Garbage in, garbage out, or so I hear from the humans. Here I sit munching on a nice grasshopper. They have a great flavor; I recommend you try them, especially roasted with a bit of salt and pepper! Great nutritional choices like this are what keep this cat in top physical condition. Senior feeding strategies for your horse will keep them running at peak performance, too.
You sang it, didn’t you? I know I did. Then I had images of the movie Shrek play through my head. OK, back on track. You have made wise decisions for your horse’s diet (your own, not so much) and things have been going great. However, as horses get older, their diet needs change, and those changes are very different from the ones humans experience. Doing a very thorough evaluation of body condition score, muscle quality, and diet should be done at least every six months on every horse. (Need help? My minion, Beth, has tons of nutrition experience and can help you formulate a custom plan. In fact, Wellness Plans include this!) If you notice topline shrinking, maybe the ribs are a little easier (or harder) to find, or eating is taking a long time, it may be time to adjust the diet.
Protein, Protein, Protein
You’ve been monitoring your horse’s condition, and have noticed the muscles on the topline are slowly fading away. Maybe there are fat pads cropping up by the top of the tail and behind the shoulder blades. It’s just plain harder to maintain condition. Protein is the answer. Well, part of the answer, anyway.
We have been well trained not to increase protein for older people and animals, but, as usual, horses are weird. It’s important to remember that basic diets for horses are pretty low in protein, usually around 10-12%, versus cat diets which hover around 30-32% protein. This means adding protein to equine diets is a relative thing. The easiest way to add protein is with a ration balancer. Just about every major feed company makes a ration balancer. Enrich Plus, Triple Crown 30, Equalizer, and Empower Balance are all examples of ration balancers. Adding a pound or two of one of these to every feeding is often all the older guys need.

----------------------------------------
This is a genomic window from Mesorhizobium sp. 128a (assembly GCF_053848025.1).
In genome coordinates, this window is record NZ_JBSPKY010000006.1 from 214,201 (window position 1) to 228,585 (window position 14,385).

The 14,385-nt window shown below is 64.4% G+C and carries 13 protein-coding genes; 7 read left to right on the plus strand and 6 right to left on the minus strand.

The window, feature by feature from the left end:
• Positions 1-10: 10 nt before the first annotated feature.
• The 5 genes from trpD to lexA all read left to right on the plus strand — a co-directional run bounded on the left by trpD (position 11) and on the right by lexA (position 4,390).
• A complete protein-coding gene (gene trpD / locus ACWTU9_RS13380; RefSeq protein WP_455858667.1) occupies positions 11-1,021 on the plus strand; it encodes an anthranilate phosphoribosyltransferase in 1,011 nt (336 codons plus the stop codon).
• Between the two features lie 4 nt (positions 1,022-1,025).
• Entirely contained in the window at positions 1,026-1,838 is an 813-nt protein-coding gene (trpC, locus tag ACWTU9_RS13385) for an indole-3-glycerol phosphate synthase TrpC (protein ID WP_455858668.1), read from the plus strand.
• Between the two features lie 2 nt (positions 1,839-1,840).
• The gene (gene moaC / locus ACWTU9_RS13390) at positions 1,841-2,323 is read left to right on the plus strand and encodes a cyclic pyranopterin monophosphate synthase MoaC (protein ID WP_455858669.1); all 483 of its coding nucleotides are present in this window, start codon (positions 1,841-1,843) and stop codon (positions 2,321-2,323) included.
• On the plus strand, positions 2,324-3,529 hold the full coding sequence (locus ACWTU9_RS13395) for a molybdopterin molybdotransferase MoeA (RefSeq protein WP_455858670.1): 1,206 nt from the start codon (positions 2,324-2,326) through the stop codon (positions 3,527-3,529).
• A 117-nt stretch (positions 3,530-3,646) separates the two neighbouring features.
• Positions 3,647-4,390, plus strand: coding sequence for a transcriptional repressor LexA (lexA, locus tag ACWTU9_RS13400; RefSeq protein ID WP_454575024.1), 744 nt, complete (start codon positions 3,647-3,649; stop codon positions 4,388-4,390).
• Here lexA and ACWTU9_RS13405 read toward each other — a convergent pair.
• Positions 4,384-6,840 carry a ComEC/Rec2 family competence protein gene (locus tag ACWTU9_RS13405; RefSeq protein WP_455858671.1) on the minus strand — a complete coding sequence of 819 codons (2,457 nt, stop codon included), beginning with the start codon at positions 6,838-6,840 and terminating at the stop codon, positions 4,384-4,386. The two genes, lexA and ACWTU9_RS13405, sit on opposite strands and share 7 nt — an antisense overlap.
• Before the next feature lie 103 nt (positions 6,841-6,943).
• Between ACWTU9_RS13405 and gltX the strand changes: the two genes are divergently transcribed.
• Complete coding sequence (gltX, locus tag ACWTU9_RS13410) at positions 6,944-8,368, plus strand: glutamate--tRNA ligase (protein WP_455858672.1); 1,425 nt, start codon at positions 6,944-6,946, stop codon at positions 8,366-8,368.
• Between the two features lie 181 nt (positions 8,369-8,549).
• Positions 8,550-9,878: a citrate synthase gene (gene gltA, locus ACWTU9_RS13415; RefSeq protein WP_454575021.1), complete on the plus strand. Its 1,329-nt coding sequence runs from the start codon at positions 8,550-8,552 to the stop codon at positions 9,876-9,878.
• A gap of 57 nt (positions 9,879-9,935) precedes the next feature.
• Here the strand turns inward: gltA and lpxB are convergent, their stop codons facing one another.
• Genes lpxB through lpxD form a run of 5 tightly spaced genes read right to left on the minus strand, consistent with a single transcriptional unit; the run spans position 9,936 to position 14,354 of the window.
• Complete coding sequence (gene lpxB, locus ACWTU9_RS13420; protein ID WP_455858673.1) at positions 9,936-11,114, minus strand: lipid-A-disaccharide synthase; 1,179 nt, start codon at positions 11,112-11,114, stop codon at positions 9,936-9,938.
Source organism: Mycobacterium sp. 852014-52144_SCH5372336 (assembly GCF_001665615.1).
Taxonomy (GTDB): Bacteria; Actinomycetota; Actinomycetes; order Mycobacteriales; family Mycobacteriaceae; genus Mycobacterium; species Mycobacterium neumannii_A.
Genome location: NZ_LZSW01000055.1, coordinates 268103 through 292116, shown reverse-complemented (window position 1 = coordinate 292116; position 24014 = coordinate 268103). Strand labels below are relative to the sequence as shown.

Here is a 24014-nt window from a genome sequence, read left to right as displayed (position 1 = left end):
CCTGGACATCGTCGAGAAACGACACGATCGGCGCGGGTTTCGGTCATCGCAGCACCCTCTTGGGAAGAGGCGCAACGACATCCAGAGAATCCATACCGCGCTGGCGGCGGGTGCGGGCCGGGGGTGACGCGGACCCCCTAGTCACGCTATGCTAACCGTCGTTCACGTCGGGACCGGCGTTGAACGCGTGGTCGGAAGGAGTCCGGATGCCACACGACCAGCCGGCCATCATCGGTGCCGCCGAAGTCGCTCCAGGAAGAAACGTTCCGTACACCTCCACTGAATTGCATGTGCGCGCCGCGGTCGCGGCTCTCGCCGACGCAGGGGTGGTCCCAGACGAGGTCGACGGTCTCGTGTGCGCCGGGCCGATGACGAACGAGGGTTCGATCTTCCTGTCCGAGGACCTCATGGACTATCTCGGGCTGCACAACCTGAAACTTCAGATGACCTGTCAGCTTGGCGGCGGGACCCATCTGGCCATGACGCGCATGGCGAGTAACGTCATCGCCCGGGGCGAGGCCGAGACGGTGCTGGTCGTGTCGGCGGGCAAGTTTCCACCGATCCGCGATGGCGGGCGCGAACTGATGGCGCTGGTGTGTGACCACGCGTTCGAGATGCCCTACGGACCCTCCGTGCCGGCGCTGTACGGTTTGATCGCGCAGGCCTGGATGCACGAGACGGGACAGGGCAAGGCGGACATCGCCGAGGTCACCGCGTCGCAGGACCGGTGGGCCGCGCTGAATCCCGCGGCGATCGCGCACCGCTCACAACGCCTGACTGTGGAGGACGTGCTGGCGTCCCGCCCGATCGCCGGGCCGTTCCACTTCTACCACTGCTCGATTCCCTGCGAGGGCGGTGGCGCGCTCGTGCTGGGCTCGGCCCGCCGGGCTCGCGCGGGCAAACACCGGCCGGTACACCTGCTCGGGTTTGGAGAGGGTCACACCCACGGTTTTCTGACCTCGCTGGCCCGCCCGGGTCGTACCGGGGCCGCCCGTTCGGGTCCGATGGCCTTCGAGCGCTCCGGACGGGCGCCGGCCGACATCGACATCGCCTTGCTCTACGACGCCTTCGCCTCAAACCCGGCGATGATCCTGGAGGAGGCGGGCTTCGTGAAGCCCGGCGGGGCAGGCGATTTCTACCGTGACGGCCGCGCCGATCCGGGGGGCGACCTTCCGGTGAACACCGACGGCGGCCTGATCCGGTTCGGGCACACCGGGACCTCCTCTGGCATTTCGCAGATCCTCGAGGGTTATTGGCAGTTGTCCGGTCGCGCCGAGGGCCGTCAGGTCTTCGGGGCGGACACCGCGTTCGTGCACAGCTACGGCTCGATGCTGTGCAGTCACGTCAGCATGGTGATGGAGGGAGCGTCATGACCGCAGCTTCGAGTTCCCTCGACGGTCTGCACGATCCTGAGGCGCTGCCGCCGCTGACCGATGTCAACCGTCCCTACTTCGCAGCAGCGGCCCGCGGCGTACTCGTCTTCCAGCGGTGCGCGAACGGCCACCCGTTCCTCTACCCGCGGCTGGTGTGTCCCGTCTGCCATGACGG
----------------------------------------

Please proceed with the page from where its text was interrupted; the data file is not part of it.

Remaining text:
When do I switch to Senior Feed?
Maybe never. While 15 years old is our guideline for Super Senior, it’s just that: a guideline. Dr. Lacher’s 27 year old horse is still on a “regular” feed, SafeChoice Maintenance. Full on Senior concentrates are best suited for horses with very bad teeth. These diets are designed to meet all the nutritional needs of a horse: grain, roughage, vitamins, and minerals. Most of our Seniors have pretty good teeth which means they can get loads of nutrition from hay. As long as your Super Senior is doing well on a regular diet, there’s no need to switch to senior feed.
If not Senior feed, then what?
Okay, you’re having some trouble maintaining topline, but there’s also some fat pads creeping up beside your horse’s tailhead, and you currently feed SafeChoice Maintenance and coastal hay, along with 4-5 pounds of alfalfa hay. Oh, and your horse just turned 17 years old. You ride 3-5 days every week and would put yourself in the moderately in-shape category. Now what?
There’s loads of options out there, but a little tweaking will go a long way here. First, let’s increase the quality and quantity of protein. Dropping back on the amount of SafeChoice Maintenance and adding Empower Balance will increase protein while decreasing calories overall. Trying this simple change for 30 days, while monitoring body condition, may be all the adjusting that’s needed. However, if you aren’t satisfied after 30 days, we can tweak the hay choices, or even switch concentrates all together. My point is: You’ve got options and I’ve got minions to help you with those options.
Want even more information? Want my pawtograph? Come out to the Super Senior Seminar April 19th, 2017 at 6:30pm!
See you there!